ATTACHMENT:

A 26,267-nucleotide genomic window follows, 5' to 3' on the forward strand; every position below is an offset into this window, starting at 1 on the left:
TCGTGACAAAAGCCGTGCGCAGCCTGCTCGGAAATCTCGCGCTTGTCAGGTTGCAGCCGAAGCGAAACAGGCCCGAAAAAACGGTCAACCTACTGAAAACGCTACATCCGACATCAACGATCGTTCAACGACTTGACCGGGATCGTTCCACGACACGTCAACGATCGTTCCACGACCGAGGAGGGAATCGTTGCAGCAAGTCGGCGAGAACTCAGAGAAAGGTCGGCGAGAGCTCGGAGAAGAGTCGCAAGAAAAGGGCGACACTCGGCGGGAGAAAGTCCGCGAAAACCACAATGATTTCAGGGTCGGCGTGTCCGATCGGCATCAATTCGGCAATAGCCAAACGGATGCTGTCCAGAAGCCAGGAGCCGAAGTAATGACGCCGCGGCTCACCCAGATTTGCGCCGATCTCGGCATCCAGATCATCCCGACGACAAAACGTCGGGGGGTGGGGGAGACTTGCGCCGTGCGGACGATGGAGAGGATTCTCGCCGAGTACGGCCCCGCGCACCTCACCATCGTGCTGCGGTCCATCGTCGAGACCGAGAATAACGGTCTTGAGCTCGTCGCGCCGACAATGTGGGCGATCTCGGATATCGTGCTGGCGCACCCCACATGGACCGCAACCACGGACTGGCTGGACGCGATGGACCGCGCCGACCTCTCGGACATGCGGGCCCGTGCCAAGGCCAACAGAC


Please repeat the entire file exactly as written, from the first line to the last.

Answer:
A 26,267-nucleotide genomic window follows, 5' to 3' on the forward strand; every position below is an offset into this window, starting at 1 on the left:
TCGTGACAAAAGCCGTGCGCAGCCTGCTCGGAAATCTCGCGCTTGTCAGGTTGCAGCCGAAGCGAAACAGGCCCGAAAAAACGGTCAACCTACTGAAAACGCTACATCCGACATCAACGATCGTTCAACGACTTGACCGGGATCGTTCCACGACACGTCAACGATCGTTCCACGACCGAGGAGGGAATCGTTGCAGCAAGTCGGCGAGAACTCAGAGAAAGGTCGGCGAGAGCTCGGAGAAGAGTCGCAAGAAAAGGGCGACACTCGGCGGGAGAAAGTCCGCGAAAACCACAATGATTTCAGGGTCGGCGTGTCCGATCGGCATCAATTCGGCAATAGCCAAACGGATGCTGTCCAGAAGCCAGGAGCCGAAGTAATGACGCCGCGGCTCACCCAGATTTGCGCCGATCTCGGCATCCAGATCATCCCGACGACAAAACGTCGGGGGGTGGGGGAGACTTGCGCCGTGCGGACGATGGAGAGGATTCTCGCCGAGTACGGCCCCGCGCACCTCACCATCGTGCTGCGGTCCATCGTCGAGACCGAGAATAACGGTCTTGAGCTCGTCGCGCCGACAATGTGGGCGATCTCGGATATCGTGCTGGCGCACCCCACATGGACCGCAACCACGGACTGGCTGGACGCGATGGACCGCGCCGACCTCTCGGACATGCGGGCCCGTGCCAAGGCCAACAGAC